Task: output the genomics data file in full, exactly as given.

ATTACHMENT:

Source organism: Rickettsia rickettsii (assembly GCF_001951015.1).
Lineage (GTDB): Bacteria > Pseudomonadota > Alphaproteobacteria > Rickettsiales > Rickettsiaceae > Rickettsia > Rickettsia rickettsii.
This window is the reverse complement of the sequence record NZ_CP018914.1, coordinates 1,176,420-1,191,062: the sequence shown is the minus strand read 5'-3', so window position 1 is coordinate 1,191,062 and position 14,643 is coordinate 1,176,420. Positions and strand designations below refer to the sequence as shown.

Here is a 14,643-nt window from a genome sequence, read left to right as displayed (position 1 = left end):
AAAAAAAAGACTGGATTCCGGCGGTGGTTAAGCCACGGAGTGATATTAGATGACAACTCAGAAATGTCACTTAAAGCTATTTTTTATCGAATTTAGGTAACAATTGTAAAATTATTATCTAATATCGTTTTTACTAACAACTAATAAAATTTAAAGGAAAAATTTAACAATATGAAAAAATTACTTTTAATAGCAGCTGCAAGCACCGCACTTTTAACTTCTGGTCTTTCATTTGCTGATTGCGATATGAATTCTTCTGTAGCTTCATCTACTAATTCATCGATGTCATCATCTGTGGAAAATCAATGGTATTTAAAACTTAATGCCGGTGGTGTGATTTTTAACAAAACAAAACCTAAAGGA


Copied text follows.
Source organism: Rickettsia rickettsii (assembly GCF_001951015.1).
Lineage (GTDB): Bacteria > Pseudomonadota > Alphaproteobacteria > Rickettsiales > Rickettsiaceae > Rickettsia > Rickettsia rickettsii.
This window is the reverse complement of the sequence record NZ_CP018914.1, coordinates 1,176,420-1,191,062: the sequence shown is the minus strand read 5'-3', so window position 1 is coordinate 1,191,062 and position 14,643 is coordinate 1,176,420. Positions and strand designations below refer to the sequence as shown.

Here is a 14,643-nt window from a genome sequence, read left to right as displayed (position 1 = left end):
AAAAAAAAGACTGGATTCCGGCGGTGGTTAAGCCACGGAGTGATATTAGATGACAACTCAGAAATGTCACTTAAAGCTATTTTTTATCGAATTTAGGTAACAATTGTAAAATTATTATCTAATATCGTTTTTACTAACAACTAATAAAATTTAAAGGAAAAATTTAACAATATGAAAAAATTACTTTTAATAGCAGCTGCAAGCACCGCACTTTTAACTTCTGGTCTTTCATTTGCTGATTGCGATATGAATTCTTCTGTAGCTTCATCTACTAATTCATCGATGTCATCATCTGTGGAAAATCAATGGTATTTAAAACTTAATGCCGGTGGTGTGATTTTTAACAAAACAAAACCTAAAGGA